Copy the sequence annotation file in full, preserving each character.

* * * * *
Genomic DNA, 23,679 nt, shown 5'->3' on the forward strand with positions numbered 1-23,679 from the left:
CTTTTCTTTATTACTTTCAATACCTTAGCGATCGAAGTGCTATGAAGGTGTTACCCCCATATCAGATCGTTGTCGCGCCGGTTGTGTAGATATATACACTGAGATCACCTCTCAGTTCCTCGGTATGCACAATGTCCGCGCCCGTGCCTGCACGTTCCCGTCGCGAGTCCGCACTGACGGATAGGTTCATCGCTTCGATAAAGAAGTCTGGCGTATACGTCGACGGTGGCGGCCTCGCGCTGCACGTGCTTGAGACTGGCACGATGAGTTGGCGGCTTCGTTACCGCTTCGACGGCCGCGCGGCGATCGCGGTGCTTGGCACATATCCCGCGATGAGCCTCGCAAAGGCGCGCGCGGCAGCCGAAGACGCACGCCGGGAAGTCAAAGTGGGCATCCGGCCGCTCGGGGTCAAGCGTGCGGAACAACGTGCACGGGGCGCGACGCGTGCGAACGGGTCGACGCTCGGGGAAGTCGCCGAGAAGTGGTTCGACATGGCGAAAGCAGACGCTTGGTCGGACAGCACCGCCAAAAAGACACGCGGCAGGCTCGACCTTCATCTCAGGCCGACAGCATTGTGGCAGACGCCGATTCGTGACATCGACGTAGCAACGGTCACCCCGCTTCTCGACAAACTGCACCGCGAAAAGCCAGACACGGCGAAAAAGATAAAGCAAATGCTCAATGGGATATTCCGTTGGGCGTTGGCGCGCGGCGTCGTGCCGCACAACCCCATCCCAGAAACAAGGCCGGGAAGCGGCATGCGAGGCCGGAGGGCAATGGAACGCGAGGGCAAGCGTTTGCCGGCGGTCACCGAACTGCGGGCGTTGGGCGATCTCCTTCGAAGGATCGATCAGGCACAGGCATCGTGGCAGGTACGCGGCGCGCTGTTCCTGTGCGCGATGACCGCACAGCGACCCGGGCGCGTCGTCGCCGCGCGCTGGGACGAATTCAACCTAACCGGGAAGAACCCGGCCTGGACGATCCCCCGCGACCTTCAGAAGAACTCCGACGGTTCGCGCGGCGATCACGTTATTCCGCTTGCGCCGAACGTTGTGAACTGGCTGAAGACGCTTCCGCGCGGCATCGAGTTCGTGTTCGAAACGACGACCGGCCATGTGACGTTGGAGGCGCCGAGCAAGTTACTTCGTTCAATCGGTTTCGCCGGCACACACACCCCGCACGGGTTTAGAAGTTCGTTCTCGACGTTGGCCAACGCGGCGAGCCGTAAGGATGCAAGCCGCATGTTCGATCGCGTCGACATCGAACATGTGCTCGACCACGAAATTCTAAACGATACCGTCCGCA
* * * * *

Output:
Genomic DNA, 23,679 nt, shown 5'->3' on the forward strand with positions numbered 1-23,679 from the left:
CTTTTCTTTATTACTTTCAATACCTTAGCGATCGAAGTGCTATGAAGGTGTTACCCCCATATCAGATCGTTGTCGCGCCGGTTGTGTAGATATATACACTGAGATCACCTCTCAGTTCCTCGGTATGCACAATGTCCGCGCCCGTGCCTGCACGTTCCCGTCGCGAGTCCGCACTGACGGATAGGTTCATCGCTTCGATAAAGAAGTCTGGCGTATACGTCGACGGTGGCGGCCTCGCGCTGCACGTGCTTGAGACTGGCACGATGAGTTGGCGGCTTCGTTACCGCTTCGACGGCCGCGCGGCGATCGCGGTGCTTGGCACATATCCCGCGATGAGCCTCGCAAAGGCGCGCGCGGCAGCCGAAGACGCACGCCGGGAAGTCAAAGTGGGCATCCGGCCGCTCGGGGTCAAGCGTGCGGAACAACGTGCACGGGGCGCGACGCGTGCGAACGGGTCGACGCTCGGGGAAGTCGCCGAGAAGTGGTTCGACATGGCGAAAGCAGACGCTTGGTCGGACAGCACCGCCAAAAAGACACGCGGCAGGCTCGACCTTCATCTCAGGCCGACAGCATTGTGGCAGACGCCGATTCGTGACATCGACGTAGCAACGGTCACCCCGCTTCTCGACAAACTGCACCGCGAAAAGCCAGACACGGCGAAAAAGATAAAGCAAATGCTCAATGGGATATTCCGTTGGGCGTTGGCGCGCGGCGTCGTGCCGCACAACCCCATCCCAGAAACAAGGCCGGGAAGCGGCATGCGAGGCCGGAGGGCAATGGAACGCGAGGGCAAGCGTTTGCCGGCGGTCACCGAACTGCGGGCGTTGGGCGATCTCCTTCGAAGGATCGATCAGGCACAGGCATCGTGGCAGGTACGCGGCGCGCTGTTCCTGTGCGCGATGACCGCACAGCGACCCGGGCGCGTCGTCGCCGCGCGCTGGGACGAATTCAACCTAACCGGGAAGAACCCGGCCTGGACGATCCCCCGCGACCTTCAGAAGAACTCCGACGGTTCGCGCGGCGATCACGTTATTCCGCTTGCGCCGAACGTTGTGAACTGGCTGAAGACGCTTCCGCGCGGCATCGAGTTCGTGTTCGAAACGACGACCGGCCATGTGACGTTGGAGGCGCCGAGCAAGTTACTTCGTTCAATCGGTTTCGCCGGCACACACACCCCGCACGGGTTTAGAAGTTCGTTCTCGACGTTGGCCAACGCGGCGAGCCGTAAGGATGCAAGCCGCATGTTCGATCGCGTCGACATCGAACATGTGCTCGACCACGAAATTCTAAACGATACCGTCCGCA